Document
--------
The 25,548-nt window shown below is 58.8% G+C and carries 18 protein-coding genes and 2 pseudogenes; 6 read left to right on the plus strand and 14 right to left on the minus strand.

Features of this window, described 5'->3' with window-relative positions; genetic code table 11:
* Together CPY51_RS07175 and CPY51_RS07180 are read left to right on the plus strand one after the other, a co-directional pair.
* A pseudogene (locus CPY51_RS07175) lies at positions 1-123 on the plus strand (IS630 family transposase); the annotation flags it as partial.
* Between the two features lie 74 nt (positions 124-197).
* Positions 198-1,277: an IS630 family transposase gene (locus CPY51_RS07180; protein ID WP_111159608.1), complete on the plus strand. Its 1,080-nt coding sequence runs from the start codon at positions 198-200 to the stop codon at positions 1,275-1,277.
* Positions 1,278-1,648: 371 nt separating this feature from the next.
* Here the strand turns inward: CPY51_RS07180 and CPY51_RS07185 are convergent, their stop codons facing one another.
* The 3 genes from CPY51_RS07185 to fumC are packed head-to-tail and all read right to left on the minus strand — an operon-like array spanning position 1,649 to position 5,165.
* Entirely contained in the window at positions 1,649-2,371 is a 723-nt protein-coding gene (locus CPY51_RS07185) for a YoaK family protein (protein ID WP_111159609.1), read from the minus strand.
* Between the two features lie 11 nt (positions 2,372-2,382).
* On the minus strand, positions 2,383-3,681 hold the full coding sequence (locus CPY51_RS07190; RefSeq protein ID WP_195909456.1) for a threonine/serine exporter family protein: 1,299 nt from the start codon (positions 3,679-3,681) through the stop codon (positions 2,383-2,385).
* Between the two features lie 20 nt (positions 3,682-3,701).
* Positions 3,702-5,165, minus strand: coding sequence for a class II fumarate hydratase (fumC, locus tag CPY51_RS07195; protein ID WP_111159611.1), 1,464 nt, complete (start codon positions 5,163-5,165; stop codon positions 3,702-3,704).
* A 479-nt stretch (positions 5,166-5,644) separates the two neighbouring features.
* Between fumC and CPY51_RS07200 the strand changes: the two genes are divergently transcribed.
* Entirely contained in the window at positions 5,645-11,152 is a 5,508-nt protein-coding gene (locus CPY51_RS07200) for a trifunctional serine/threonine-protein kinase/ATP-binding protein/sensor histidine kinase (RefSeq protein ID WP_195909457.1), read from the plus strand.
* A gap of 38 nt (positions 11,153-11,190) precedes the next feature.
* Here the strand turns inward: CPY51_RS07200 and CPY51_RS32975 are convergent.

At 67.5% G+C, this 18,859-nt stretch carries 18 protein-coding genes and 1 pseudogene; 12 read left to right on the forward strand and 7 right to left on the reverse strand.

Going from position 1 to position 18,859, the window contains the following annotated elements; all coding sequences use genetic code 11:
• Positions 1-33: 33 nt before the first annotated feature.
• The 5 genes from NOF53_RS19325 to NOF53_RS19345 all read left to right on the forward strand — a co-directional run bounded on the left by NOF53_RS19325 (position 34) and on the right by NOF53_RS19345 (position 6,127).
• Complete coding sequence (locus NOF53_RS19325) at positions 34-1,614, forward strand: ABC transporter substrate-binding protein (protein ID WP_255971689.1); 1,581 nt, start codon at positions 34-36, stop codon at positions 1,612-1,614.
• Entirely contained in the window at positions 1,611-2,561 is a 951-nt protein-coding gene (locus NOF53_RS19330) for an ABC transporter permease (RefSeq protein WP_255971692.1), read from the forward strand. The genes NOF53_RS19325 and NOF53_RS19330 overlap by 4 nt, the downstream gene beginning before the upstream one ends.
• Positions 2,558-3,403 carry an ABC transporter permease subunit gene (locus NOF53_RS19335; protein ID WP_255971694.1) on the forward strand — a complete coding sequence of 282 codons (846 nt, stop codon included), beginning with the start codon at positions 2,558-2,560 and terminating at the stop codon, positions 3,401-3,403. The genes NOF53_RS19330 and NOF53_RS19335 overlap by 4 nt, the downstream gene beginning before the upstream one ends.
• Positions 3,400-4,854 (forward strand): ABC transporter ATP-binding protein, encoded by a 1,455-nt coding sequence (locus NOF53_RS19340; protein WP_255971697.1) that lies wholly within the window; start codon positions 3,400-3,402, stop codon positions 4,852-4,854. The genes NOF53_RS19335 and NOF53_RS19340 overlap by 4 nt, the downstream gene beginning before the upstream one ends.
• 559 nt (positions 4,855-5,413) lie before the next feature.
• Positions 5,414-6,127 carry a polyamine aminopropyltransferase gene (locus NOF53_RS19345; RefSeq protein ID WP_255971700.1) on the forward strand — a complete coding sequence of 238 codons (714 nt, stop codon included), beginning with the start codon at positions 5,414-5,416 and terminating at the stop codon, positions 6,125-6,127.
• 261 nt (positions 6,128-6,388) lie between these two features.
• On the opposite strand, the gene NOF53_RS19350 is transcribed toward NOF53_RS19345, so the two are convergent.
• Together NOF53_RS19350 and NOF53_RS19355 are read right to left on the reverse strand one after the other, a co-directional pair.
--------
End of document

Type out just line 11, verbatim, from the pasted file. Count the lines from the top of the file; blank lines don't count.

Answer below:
* Between the two features lie 11 nt (positions 2,372-2,382).